His first impression of New York had been one of amazement. The city teemed with great buildings and masses of people and not all of them poor, either. No, this was something else. The mix was different; sure there toffs, loads of them. And yes, the poor were ignored same as they were back in England—yet his dad said a man stood more of a chance in this big city.

If he had hoped in his ten year old naivety to stay somewhere nice, he was in for a shock. They didn’t. No, it was cheap lodgings near the river front. Hell’s Kitchen they called it, and Hell’s kitchen it was.

Fred sighed. That was enough of the past to remember now. He was tired and needed to think not of the past, but of the future. What lay ahead? Plans had to be made.

If only he were younger. He was no spring chicken at forty-two. Still, he wasn’t ready to die yet. And really, he didn’t look as old as he felt. He wasn’t entirely grey, just a bit at the temples. Of course, he had circles under his eyes and the glow of youth had long since vanished. But there were years yet, weren’t there? Sometimes he tried not to think of his own questions and this was one such time.

They had just beat it the hell out of their last stop—that fair in Jonesboro, Arkansas. Why’d the clowns have to kill that nosey kid? He and Happy had a huge flare up over that one, stupid bastard, slitting the boy’s throat; he was only twelve. Happy said he’d be trouble and Fred told him off. He called him every name he could think of. He finally told him to take care of the corpse.

“No problem.” Happy laughed and handled it like nothing ever happened. The clowns were very efficient. They had enough practice. They knew how to get rid of a body. Of course, it would have to be cut up first. Pig farms were good, as well as swamps—take the corpse’s clothes off, burn them, and Bob’s your uncle.

The boys, however, were not happy with the moonlight flit; it was one of the few times they were critical of the clowns. Al said they were a real pain in the ass sometimes and Hank agreed. Baby Alice was crying because she had liked the fair.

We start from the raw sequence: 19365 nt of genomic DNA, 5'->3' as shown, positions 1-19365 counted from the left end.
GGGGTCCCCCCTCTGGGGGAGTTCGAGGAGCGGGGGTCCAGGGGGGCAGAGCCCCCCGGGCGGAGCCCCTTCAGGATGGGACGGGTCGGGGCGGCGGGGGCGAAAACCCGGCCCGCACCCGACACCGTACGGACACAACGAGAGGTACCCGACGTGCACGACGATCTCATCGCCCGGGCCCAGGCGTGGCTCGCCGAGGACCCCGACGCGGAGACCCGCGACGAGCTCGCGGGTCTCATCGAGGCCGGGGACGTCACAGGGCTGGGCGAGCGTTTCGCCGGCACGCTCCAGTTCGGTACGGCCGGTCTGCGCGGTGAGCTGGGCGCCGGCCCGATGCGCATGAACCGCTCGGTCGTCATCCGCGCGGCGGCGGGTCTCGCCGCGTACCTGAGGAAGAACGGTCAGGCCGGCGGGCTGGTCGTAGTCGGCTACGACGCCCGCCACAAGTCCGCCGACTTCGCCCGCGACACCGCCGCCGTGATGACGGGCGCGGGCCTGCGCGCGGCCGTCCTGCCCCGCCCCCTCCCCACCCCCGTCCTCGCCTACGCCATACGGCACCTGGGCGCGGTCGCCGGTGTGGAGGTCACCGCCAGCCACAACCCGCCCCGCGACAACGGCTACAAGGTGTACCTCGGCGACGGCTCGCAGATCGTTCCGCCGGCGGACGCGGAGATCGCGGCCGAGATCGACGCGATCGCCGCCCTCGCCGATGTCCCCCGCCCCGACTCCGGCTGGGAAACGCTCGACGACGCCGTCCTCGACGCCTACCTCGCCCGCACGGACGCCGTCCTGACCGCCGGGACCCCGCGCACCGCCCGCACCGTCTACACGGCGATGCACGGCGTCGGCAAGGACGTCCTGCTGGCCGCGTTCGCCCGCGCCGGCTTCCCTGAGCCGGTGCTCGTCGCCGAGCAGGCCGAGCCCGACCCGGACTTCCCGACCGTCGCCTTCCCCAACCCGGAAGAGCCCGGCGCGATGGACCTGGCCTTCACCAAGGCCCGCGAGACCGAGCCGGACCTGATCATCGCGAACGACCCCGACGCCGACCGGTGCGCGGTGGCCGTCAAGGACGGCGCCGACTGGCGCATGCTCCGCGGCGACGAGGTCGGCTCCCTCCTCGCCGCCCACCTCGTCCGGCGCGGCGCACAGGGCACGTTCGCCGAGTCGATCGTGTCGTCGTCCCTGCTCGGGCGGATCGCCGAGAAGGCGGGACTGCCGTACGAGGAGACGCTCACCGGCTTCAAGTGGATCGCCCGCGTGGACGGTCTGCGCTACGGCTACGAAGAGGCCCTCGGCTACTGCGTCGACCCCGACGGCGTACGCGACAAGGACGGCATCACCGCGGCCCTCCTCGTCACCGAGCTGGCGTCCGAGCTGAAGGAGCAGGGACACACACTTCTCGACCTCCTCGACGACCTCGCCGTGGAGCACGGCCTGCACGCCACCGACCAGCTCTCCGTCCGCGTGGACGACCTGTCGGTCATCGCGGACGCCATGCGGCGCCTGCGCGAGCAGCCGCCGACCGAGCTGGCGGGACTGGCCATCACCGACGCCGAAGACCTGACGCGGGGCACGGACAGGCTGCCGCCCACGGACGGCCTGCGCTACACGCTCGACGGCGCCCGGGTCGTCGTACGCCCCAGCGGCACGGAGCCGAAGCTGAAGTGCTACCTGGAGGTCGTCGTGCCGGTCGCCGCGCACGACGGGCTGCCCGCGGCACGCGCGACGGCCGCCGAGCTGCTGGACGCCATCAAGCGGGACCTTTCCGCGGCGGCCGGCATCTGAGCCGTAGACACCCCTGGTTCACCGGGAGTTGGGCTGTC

“Who knows where we’ll go, Fred, but I have faith in you,” she’d told him. She was all dimpled when she said that and Fred smiled. He even kissed her hand. He liked the smell of her; she always smelled of soap and Johnson’s baby powder.

They were soon off, the bus and truck loaded. Pop had to pee constantly so they stopped and lost a hell of a lot of time pee stopping.

This was the second night they had parked here. The checks Fred cashed in town, he’d had for a while. They weren’t stolen or anything. 

They were proper checks, payment for his and his company’s expenses.
The boss man was surprised they were going, but Fred used his head. He told him that his ex-wife had served him with papers adding that she was still trying to soak him over a property sale.

“She took it all when we divorced—I don’t know what she wants now.”
“Yeah,” the boss man said. “You can’t figure women.”

He wished Fred luck and watched them chewing on his stogie as they pulled away. “Our lives are not easy. Take the good with the bad and don’t take shit from anyone!” he called out after them.

That was a certainty, Fred thought.

His father cried out in his sleep, and Fred went to sit by the old man. His eyes filled with tears. “You haven’t any pleasures left have you, Old Pa?” he said. “I best let you look through your souvenirs. That always perks you up.”

It was funny because even though his son was certain the old man didn’t remember where any of the souvenirs came from, he still seemed to enjoy looking at the stuff.


"Wonderful Horror with a side order of ribs."

5 stars!

"A true horror tale...Be prepared to be scared!"

5 stars!